Discipline at schools – South Africa

 

Deputy Minister of police, Bongani Mkongi, has called on South Africans to begin the discussion on corporal punishment in schools. Mkongi says that since the banishment of corporal punishment, alternative forms of discipline are not bearing fruit.   The police deputy minister was speaking at a school safety summit hosted by the Gauteng government in Boksburg.
A cane on a child's hand

Daar is weinig of geen dissipline op skoolterreine nie en nog minder word skoolreëls nagekom as daar gekyk word hoe word onderwysers aangerand en behandel of leerders wat mekaar met messe en vuurwapens bykom.   Daar word teveel reëls vir leerders gebuig, daarom is daar geen of min dissipline.   Dissipline word veral by die ouerhuise aangeleer of ook nie toegepas nie.  Sommige ouers versaak hul kinders hierin.   Sommige ouers leer ook nie hul kinders om ouer persone te respekteer nie.  Kommunikasie is uiters swak in sommige huistoestande, dat kinders maak wat hulle wil.   Indien daar goeie dissipline in huise is en respek vir ander en ouer persone, sal daar ook ‘n beter dissipline op skool tussen leerders en onderwysers wees.

Dissipline op alle vlakke van regering is uiters belangrik.  Indien dieselfde nie geld vir die regering en amptenare wat steel en ernstige misdade pleeg nie , dan gaan leerders nog minder leer.   Tree op – ons howe tree nie behoorlik op as daar gesteel word nie.  Leerders sien juis op na die “regering” (vlak 1, 2 3 regerings) wat korrup is en steel, hoekom sal hulle nie dieselfde doen nie.

As hoëvlak misdaad nie vasgevat word nie, kan vergeet word om van jong leerders te verwag om goeie volwassenes uit te draai, dit sal identies so in die werksplek gaan.    Protesaksies met baie geweld word deur die regering gesien as ‘n reg, dus hoekom sal ‘n leerder anders optree, want hulle mag dit doen, die regering doen dit dan.  As huise geplunder en afgebrand word deur volwassenes, dan volg die leerder daardie voorbeeld.

Ander se lewens en eiendom word nie gerespekteer nie, hoe verwag mens van leerders om anders te wees as die “voorbeeld” wat getoon word.

Die vraag is – wie se tyd is nou regtig gemors hier?   As dissipline ontbreek, skoolreëls nie effektief nagekom word nie, gaan die meerderheid wat misdaad in skole toelaat, oorhand neem en regeer, nes dit in die res van die land aangaan.   Destyds was ‘n pak slae baie effektief en net soos uitskryf.   Neem alle voordele weg van leerders, want hulle verdien nie enige voordele in skole as hulle die skool se reëls verbreek om skole af te brand.  Dit is terrorisme en moet as sulks hanteer word.  ‘n Leerder wat ‘n wapen skooltoe neem, doen dit met die opset om te beseer of te vermoor.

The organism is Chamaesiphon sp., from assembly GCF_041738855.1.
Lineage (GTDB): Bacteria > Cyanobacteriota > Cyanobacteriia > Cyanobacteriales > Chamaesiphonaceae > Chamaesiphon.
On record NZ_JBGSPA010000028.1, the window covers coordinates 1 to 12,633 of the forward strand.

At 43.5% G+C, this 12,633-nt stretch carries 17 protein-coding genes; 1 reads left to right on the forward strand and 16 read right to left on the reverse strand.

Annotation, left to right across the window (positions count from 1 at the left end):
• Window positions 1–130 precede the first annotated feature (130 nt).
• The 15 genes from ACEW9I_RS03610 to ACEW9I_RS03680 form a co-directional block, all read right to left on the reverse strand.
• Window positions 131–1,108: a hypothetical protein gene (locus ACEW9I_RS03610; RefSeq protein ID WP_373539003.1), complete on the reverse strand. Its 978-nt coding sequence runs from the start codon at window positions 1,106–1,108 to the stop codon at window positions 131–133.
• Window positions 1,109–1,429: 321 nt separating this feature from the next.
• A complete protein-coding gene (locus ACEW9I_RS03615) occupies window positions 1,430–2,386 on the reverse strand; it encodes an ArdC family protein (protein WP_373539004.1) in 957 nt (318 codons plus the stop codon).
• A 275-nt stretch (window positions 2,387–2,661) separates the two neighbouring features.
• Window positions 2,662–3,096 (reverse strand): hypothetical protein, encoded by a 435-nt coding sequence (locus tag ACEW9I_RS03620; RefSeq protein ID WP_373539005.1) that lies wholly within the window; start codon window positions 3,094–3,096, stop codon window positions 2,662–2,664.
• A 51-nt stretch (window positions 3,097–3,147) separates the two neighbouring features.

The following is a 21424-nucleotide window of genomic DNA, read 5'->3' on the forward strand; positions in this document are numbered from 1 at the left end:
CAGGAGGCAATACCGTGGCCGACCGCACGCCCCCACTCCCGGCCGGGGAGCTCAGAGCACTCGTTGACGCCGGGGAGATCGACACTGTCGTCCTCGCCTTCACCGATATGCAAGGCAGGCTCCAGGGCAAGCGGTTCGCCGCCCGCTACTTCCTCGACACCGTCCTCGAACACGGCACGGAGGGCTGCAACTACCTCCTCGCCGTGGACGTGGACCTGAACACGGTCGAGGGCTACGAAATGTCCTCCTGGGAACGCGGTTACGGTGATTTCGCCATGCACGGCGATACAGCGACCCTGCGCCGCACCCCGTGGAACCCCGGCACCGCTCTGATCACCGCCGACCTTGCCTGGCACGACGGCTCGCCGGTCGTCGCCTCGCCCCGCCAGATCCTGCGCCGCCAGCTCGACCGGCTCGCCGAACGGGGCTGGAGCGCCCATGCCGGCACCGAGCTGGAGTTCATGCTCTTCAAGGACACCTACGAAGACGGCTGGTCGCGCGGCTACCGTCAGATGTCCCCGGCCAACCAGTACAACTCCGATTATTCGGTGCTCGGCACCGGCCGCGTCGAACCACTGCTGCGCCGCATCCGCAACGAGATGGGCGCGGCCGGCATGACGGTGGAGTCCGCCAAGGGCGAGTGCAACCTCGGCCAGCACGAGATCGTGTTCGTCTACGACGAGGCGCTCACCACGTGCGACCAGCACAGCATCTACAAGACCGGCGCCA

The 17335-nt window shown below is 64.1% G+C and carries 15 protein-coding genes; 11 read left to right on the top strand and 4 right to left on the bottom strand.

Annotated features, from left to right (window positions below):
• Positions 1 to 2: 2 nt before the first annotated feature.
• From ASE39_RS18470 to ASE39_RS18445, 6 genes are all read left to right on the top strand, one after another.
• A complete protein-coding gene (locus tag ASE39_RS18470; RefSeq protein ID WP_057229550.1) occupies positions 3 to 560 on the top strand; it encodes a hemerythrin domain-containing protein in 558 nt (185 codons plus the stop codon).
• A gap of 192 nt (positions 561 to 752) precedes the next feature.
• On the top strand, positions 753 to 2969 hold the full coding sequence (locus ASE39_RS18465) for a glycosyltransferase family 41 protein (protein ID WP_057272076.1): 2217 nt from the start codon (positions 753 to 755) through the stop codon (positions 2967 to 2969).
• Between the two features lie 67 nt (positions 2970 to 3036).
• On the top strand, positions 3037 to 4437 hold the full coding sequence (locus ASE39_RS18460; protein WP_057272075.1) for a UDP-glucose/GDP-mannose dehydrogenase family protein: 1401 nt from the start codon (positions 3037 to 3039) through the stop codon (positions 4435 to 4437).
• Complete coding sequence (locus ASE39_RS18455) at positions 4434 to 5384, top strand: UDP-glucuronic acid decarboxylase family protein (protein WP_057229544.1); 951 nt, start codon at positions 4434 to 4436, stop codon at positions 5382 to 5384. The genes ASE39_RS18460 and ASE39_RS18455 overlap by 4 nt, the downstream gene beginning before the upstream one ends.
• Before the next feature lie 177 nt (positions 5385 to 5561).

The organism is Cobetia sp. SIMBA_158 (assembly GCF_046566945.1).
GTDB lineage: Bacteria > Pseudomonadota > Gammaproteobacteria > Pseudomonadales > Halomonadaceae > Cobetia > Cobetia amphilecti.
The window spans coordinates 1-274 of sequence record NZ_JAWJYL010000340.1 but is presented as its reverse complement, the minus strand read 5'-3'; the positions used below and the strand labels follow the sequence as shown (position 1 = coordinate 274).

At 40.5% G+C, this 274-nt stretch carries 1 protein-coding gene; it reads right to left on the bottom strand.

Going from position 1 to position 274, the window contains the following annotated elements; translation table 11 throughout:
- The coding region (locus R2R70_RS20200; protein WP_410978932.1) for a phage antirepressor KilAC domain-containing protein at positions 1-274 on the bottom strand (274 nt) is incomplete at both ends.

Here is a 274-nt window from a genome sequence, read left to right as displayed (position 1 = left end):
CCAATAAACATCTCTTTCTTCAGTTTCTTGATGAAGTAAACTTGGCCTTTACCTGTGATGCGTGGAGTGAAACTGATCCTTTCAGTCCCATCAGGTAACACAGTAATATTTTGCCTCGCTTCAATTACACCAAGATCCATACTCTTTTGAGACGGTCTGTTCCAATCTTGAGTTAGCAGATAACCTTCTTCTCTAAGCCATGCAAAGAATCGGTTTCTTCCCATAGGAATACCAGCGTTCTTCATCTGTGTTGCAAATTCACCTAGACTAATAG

***

Amid growing concerns of safety at schools, SGB’s, teacher unions, police and the Gauteng government held a summit to discuss safety concerns. Addressing delegates, Mkongi says South Africans are uncomfortable with difficult conversations, but the corporal punishment topic needs to be discussed.

“The question remains; are the alternative ways in disciplining learners in schools working and if they are not working, what else can be done?”

Following various incidents of burglaries, learner on learner violence, learners attacking teachers and violent altercations between pupils and police at some Gauteng schools; MEC Panyanza Lesufi says violence is not the answer. He called on a unified way to address the current challenges.

“The left hand didn’t know what the right hand was doing so this summit is trying to bring both hands to know how can we work together and how can we resolve the issues.”

While solutions were being sought, those representing parents also cautioned about absent parenting and children being recruited into peddling drugs at schools.

With issues of school safety reported almost weekly, only time will tell if this talk shop will bear fruit.

***

The summit follows recent incidents of gangsterism, bullying, break-ins at schools as well as violence against pupils and educators within the schooling environment. Gauteng MEC for Community Safety, Sizakele Nkosi-Malobane, now joins us in the studio.

***

Deputy minister of police Bongani Mkongi has called on South Africans to begin the discussion on corporal punishment in schools. Mkongi says that since the banishment of corporal punishment, alternative forms of discipline are not bearing fruit. The police deputy minister was speaking at a school safety summit hosted by the Gauteng government in Boksburg.

***

Gauteng Education MEC Panyaza Lesufi has called for a peaceful approach to instilling discipline in schools, despite ongoing violence at a number of institutions over the past few months.

Delegates gathered in Boksburg on Wednesday to discuss safety in schools.

Deputy Police Minister Bongani Mkongi stopped short of calling for the return of corporal punishment but did suggest that alternative forms of discipline needed to be considered.

A number of delegates at the summit told officials of gangsterism, teachers and pupils being assaulted and even parents being beaten up by their own children.

Mkongi called for South Africans to take a stand, saying warnings and expulsions were not good enough and disciplinary measures needed to be revived.

“This thing of expulsion, we can’t give you notices of the same thing three times.”

However, Lesufi responded by saying that corporal punishment and other violent means are not the answer.

Instead, he called on delegates to find non-violent ways to instil discipline at troubled schools.

https://ewn.co.za/2019/04/17/corporal-punishment-out-but-police-boss-calls-for-stricter-measures-at-schools

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